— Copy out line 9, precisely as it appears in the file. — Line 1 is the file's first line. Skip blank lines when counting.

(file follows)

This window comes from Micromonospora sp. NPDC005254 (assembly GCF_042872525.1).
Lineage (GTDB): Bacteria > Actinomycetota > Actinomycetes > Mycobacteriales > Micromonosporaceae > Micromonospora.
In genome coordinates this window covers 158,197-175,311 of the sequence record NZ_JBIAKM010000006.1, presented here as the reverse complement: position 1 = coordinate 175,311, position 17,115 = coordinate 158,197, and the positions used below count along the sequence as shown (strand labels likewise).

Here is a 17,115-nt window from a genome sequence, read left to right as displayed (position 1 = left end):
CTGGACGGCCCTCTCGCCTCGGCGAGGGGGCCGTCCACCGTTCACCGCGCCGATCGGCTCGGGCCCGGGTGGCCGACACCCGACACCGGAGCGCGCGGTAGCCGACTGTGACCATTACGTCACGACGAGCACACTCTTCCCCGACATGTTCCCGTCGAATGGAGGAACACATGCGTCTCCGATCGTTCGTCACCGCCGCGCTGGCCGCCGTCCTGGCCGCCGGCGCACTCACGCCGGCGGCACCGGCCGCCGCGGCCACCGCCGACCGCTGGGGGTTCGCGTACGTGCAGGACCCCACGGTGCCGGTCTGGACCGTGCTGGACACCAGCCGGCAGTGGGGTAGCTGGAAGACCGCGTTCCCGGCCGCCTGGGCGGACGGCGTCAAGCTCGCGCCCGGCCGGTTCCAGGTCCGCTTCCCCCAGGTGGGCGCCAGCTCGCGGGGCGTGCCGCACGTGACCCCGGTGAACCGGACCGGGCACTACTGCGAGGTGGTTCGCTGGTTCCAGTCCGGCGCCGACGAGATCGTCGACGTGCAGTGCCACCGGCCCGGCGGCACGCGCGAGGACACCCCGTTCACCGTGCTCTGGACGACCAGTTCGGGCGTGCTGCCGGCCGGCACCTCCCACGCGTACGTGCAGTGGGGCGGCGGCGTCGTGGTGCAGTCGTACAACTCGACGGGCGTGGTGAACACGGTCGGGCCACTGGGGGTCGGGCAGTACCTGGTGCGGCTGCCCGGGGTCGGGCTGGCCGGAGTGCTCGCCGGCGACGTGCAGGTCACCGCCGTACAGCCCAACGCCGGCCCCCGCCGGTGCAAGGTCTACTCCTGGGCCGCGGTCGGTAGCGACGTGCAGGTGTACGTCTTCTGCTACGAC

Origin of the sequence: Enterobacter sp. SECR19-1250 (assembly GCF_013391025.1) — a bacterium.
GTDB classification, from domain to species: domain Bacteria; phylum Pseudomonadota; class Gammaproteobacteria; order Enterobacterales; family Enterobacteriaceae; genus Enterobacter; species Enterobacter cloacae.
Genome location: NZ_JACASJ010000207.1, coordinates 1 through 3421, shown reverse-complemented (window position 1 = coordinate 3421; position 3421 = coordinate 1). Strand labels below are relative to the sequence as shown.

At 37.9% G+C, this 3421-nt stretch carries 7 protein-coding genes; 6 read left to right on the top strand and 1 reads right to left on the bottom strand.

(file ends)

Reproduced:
At 37.9% G+C, this 3421-nt stretch carries 7 protein-coding genes; 6 read left to right on the top strand and 1 reads right to left on the bottom strand.